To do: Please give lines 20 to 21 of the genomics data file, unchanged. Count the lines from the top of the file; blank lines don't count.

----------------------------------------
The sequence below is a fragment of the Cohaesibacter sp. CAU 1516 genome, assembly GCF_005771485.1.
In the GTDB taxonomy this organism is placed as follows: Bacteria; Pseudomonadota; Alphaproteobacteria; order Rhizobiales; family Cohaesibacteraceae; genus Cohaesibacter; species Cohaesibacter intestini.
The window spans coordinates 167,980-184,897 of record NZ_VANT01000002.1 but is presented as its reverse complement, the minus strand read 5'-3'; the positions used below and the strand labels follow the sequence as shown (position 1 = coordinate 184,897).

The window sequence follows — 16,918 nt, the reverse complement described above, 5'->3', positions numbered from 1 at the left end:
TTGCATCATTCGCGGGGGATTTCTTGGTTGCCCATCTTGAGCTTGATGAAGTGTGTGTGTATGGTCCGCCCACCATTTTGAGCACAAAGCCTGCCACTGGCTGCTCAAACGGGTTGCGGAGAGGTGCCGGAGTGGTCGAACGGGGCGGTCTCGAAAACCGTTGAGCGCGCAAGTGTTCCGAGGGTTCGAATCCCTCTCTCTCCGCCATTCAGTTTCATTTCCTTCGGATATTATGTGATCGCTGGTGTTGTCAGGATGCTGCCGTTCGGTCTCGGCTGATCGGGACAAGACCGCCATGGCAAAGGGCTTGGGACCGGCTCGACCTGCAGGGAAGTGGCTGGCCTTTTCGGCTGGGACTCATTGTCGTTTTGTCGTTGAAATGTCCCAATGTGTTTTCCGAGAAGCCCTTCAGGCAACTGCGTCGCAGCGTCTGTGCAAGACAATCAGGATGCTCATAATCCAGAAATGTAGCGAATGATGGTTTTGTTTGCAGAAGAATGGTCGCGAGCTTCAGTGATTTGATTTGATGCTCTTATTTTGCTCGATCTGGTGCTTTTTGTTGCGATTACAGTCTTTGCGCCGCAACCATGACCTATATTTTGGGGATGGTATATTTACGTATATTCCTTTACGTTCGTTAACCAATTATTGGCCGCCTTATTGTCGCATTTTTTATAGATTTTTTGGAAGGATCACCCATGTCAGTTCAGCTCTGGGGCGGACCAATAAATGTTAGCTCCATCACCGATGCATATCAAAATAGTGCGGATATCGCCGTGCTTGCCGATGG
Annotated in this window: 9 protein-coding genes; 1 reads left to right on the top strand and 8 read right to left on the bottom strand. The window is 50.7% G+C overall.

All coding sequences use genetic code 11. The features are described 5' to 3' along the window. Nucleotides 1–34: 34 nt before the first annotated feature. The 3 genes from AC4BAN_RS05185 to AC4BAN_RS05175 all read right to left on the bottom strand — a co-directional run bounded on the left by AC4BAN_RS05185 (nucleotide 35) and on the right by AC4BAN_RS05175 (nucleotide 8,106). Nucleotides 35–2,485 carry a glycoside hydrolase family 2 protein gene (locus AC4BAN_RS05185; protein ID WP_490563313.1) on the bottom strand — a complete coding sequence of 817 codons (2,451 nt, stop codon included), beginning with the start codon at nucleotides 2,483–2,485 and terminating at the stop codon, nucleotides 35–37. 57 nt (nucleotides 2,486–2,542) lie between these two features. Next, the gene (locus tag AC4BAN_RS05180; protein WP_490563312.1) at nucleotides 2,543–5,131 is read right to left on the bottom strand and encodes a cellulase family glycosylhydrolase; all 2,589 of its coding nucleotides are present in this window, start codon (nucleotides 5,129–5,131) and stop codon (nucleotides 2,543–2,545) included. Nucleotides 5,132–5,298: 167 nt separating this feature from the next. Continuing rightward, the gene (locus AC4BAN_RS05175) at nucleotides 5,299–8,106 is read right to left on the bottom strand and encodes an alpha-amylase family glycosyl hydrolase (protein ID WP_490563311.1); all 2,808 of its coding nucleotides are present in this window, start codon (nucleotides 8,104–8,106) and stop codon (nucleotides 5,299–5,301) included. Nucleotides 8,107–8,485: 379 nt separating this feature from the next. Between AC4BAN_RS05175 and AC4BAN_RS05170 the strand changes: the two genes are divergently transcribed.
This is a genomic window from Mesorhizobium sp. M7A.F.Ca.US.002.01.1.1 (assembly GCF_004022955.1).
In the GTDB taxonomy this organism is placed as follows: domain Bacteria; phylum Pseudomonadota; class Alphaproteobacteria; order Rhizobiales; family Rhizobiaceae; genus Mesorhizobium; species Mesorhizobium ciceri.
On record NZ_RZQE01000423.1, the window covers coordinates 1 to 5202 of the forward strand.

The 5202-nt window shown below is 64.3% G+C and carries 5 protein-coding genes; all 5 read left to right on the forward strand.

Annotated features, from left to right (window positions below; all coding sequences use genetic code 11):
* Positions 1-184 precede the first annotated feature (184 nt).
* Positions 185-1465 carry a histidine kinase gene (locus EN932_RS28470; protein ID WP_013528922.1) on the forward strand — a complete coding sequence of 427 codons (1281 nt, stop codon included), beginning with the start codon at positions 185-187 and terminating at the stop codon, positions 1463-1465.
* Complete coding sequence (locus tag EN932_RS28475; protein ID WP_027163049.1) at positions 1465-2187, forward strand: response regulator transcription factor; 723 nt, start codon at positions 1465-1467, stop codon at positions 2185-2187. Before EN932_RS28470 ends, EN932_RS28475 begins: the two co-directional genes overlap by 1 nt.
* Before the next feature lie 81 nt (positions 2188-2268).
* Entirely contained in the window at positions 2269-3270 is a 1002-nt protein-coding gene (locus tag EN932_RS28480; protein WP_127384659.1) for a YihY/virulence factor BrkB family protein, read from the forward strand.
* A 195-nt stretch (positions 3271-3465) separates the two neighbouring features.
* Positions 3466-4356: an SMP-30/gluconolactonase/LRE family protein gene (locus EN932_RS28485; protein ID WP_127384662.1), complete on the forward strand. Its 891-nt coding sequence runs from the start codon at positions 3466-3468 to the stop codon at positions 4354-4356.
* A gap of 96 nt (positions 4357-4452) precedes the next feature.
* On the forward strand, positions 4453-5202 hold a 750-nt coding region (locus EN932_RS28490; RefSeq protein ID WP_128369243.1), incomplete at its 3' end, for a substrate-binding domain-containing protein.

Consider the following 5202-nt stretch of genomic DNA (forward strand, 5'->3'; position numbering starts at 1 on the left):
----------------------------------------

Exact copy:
* A gap of 96 nt (positions 4357-4452) precedes the next feature.
* On the forward strand, positions 4453-5202 hold a 750-nt coding region (locus EN932_RS28490; RefSeq protein ID WP_128369243.1), incomplete at its 3' end, for a substrate-binding domain-containing protein.